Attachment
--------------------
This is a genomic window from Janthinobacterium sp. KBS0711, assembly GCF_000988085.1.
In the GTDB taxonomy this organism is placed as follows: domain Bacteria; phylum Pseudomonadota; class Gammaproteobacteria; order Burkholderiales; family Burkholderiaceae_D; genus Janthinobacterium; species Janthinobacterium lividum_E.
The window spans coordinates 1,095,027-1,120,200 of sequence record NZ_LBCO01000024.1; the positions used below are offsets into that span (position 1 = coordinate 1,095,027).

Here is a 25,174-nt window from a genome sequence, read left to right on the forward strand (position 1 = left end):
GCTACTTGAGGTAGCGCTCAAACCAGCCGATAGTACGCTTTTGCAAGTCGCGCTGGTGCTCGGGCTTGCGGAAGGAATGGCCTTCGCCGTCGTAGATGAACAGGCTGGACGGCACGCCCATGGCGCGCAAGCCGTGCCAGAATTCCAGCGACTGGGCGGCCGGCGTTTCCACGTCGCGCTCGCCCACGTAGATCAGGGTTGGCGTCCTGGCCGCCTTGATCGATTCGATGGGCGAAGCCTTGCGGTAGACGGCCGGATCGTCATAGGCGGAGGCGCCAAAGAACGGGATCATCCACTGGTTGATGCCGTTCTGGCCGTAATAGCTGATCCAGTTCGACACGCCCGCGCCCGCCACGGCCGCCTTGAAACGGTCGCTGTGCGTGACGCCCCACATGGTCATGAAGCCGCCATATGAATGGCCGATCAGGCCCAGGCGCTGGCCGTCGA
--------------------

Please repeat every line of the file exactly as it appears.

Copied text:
This is a genomic window from Janthinobacterium sp. KBS0711, assembly GCF_000988085.1.
In the GTDB taxonomy this organism is placed as follows: domain Bacteria; phylum Pseudomonadota; class Gammaproteobacteria; order Burkholderiales; family Burkholderiaceae_D; genus Janthinobacterium; species Janthinobacterium lividum_E.
The window spans coordinates 1,095,027-1,120,200 of sequence record NZ_LBCO01000024.1; the positions used below are offsets into that span (position 1 = coordinate 1,095,027).

Here is a 25,174-nt window from a genome sequence, read left to right on the forward strand (position 1 = left end):
GCTACTTGAGGTAGCGCTCAAACCAGCCGATAGTACGCTTTTGCAAGTCGCGCTGGTGCTCGGGCTTGCGGAAGGAATGGCCTTCGCCGTCGTAGATGAACAGGCTGGACGGCACGCCCATGGCGCGCAAGCCGTGCCAGAATTCCAGCGACTGGGCGGCCGGCGTTTCCACGTCGCGCTCGCCCACGTAGATCAGGGTTGGCGTCCTGGCCGCCTTGATCGATTCGATGGGCGAAGCCTTGCGGTAGACGGCCGGATCGTCATAGGCGGAGGCGCCAAAGAACGGGATCATCCACTGGTTGATGCCGTTCTGGCCGTAATAGCTGATCCAGTTCGACACGCCCGCGCCCGCCACGGCCGCCTTGAAACGGTCGCTGTGCGTGACGCCCCACATGGTCATGAAGCCGCCATATGAATGGCCGATCAGGCCCAGGCGCTGGCCGTCGA